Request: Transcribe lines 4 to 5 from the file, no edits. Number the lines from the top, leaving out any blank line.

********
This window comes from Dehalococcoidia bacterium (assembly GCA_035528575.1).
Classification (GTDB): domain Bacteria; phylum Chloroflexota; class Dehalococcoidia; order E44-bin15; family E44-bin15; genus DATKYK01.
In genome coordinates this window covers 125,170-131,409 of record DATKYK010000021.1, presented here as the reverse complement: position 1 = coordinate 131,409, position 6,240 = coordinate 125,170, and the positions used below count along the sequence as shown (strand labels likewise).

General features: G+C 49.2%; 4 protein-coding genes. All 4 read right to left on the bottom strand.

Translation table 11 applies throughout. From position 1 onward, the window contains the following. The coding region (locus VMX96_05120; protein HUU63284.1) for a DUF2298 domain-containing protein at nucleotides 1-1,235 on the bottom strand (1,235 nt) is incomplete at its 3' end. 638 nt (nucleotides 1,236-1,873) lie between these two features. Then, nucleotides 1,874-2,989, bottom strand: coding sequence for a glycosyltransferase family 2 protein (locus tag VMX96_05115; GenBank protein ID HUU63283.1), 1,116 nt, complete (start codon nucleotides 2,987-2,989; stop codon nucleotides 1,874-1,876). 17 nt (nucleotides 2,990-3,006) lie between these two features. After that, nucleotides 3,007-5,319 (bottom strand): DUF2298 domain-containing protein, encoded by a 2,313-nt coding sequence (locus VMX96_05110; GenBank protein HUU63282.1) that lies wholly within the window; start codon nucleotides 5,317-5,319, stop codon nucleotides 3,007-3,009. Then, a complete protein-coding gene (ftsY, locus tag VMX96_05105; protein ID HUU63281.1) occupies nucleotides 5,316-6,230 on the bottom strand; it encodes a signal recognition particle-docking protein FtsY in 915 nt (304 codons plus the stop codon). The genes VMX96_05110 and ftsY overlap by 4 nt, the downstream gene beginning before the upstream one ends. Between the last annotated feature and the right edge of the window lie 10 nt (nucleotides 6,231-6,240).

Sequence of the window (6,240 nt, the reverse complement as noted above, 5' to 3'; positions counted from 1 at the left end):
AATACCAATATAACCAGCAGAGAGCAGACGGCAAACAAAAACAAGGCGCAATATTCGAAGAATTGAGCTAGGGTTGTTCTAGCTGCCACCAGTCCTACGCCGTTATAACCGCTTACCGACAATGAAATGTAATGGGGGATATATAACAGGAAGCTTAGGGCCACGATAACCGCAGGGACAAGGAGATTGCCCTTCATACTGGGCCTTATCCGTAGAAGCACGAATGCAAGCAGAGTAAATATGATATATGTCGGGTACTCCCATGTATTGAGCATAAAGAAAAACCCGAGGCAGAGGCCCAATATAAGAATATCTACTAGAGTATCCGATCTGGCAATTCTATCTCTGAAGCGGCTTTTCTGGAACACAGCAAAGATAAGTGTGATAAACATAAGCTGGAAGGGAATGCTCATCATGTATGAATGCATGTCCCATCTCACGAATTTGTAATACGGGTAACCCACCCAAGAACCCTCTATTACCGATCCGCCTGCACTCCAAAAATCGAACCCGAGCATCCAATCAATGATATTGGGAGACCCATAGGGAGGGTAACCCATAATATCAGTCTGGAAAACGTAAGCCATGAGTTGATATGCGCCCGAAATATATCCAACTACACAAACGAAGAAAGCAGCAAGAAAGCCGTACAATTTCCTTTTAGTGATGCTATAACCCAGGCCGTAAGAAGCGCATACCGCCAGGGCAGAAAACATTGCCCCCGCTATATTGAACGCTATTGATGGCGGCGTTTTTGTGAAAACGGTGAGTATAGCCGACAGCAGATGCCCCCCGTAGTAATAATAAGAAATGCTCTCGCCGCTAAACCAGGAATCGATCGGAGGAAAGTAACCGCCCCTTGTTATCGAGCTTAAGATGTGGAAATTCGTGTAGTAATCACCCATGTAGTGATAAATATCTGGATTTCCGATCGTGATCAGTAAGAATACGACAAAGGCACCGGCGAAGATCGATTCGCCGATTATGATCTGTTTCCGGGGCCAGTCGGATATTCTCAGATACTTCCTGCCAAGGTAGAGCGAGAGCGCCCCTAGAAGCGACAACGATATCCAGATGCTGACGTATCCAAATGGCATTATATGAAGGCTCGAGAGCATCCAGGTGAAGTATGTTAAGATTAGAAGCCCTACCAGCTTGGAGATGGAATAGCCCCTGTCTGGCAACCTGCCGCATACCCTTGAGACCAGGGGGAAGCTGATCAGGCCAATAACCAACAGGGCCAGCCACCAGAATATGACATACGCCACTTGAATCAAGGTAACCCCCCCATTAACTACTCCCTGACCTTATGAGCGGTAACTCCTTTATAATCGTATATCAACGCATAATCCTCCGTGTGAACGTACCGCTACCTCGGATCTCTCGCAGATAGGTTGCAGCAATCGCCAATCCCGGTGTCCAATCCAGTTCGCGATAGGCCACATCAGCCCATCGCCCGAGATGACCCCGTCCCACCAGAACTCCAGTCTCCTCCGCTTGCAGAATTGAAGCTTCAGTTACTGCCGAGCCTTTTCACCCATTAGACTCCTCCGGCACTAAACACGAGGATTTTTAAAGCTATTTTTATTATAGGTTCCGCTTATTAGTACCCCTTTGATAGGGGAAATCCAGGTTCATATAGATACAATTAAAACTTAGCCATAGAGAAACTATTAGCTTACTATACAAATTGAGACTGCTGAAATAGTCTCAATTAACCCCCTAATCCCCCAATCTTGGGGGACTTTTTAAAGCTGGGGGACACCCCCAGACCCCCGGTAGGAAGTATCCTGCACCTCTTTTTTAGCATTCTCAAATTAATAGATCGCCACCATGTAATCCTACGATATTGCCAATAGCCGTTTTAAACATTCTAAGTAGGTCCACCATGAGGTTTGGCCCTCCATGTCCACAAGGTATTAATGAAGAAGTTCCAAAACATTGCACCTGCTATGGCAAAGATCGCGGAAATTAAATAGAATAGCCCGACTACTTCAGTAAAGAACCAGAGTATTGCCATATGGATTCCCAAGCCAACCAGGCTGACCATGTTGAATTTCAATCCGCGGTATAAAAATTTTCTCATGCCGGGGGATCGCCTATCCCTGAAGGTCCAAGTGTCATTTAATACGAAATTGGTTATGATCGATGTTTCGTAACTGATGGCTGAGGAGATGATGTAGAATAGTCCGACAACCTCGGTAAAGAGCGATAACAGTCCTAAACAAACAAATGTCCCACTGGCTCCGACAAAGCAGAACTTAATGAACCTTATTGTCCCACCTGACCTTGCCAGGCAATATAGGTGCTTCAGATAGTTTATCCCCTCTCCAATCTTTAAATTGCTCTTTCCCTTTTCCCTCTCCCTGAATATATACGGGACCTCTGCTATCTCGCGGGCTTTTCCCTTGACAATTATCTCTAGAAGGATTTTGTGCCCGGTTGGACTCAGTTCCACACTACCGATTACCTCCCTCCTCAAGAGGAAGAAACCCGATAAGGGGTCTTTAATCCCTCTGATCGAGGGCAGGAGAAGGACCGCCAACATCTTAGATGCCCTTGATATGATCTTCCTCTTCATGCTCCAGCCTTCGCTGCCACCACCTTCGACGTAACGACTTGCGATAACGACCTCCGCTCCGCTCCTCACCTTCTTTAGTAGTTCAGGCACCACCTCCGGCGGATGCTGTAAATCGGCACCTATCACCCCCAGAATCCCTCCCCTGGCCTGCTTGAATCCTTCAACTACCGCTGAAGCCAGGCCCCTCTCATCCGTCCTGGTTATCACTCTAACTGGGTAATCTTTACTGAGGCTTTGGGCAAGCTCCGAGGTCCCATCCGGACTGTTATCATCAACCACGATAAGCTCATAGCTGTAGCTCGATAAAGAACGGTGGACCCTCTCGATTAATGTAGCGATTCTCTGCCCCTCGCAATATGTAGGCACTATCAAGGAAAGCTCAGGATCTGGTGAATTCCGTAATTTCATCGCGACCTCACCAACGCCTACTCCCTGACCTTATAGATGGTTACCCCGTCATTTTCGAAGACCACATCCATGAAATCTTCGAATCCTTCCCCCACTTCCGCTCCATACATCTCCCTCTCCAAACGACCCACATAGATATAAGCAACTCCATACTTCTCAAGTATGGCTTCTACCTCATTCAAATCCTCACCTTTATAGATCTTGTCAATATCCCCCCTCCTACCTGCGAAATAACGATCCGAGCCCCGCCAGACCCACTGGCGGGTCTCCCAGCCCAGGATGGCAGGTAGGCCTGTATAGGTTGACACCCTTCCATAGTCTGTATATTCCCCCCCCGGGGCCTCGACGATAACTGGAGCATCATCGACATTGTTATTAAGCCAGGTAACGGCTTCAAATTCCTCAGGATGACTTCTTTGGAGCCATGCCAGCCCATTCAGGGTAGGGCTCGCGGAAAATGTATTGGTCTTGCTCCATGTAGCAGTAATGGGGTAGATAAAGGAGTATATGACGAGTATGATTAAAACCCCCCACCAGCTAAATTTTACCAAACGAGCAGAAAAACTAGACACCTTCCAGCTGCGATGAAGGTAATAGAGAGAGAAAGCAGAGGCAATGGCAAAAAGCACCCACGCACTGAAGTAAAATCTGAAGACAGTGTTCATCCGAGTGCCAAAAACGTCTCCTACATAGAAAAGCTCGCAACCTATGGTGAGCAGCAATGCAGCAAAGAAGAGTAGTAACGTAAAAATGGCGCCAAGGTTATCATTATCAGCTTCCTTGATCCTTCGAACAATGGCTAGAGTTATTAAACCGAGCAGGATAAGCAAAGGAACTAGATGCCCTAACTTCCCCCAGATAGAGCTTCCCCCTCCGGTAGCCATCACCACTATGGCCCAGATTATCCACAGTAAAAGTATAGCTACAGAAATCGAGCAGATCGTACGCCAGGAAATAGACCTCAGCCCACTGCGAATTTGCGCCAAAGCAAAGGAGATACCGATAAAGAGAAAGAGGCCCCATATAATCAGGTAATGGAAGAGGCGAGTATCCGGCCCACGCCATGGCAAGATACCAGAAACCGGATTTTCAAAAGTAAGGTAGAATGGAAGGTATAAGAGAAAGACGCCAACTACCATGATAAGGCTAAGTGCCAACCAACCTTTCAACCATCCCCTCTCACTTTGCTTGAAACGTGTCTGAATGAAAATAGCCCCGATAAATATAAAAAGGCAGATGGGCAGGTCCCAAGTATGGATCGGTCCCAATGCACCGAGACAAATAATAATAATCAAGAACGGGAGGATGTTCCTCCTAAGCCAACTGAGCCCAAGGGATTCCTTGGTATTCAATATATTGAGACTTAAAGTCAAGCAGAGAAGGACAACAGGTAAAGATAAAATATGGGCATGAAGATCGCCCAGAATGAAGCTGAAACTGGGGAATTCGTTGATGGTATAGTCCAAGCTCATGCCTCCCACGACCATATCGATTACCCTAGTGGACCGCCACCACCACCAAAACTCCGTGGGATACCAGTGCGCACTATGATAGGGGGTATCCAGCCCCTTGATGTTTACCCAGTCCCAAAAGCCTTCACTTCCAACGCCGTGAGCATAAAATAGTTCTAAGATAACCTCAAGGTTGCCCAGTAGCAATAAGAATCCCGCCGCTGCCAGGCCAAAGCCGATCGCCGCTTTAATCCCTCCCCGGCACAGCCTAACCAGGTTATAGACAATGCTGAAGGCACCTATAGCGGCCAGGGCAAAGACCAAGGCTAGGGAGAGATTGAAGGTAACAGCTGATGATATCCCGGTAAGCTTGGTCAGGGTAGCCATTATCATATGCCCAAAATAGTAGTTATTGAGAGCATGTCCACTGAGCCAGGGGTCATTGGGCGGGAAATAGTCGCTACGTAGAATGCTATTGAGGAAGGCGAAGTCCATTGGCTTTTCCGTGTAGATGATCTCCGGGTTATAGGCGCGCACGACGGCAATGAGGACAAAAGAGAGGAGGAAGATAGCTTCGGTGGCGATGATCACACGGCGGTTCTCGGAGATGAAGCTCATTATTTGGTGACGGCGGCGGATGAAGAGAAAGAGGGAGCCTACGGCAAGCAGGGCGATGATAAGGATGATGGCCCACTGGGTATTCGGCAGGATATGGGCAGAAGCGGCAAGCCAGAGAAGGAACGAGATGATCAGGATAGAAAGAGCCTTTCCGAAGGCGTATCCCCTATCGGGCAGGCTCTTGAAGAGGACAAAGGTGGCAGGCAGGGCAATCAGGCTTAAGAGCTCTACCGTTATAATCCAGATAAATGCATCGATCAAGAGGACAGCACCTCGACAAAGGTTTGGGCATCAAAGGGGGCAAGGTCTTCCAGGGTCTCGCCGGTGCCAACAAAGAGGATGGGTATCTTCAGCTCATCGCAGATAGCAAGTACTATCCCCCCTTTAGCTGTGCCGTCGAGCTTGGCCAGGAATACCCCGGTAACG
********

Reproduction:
General features: G+C 49.2%; 4 protein-coding genes. All 4 read right to left on the bottom strand.

Translation table 11 applies throughout. From position 1 onward, the window contains the following. The coding region (locus VMX96_05120; protein HUU63284.1) for a DUF2298 domain-containing protein at nucleotides 1-1,235 on the bottom strand (1,235 nt) is incomplete at its 3' end. 638 nt (nucleotides 1,236-1,873) lie between these two features. Then, nucleotides 1,874-2,989, bottom strand: coding sequence for a glycosyltransferase family 2 protein (locus tag VMX96_05115; GenBank protein ID HUU63283.1), 1,116 nt, complete (start codon nucleotides 2,987-2,989; stop codon nucleotides 1,874-1,876). 17 nt (nucleotides 2,990-3,006) lie between these two features. After that, nucleotides 3,007-5,319 (bottom strand): DUF2298 domain-containing protein, encoded by a 2,313-nt coding sequence (locus VMX96_05110; GenBank protein HUU63282.1) that lies wholly within the window; start codon nucleotides 5,317-5,319, stop codon nucleotides 3,007-3,009. Then, a complete protein-coding gene (ftsY, locus tag VMX96_05105; protein ID HUU63281.1) occupies nucleotides 5,316-6,230 on the bottom strand; it encodes a signal recognition particle-docking protein FtsY in 915 nt (304 codons plus the stop codon). The genes VMX96_05110 and ftsY overlap by 4 nt, the downstream gene beginning before the upstream one ends. Between the last annotated feature and the right edge of the window lie 10 nt (nucleotides 6,231-6,240).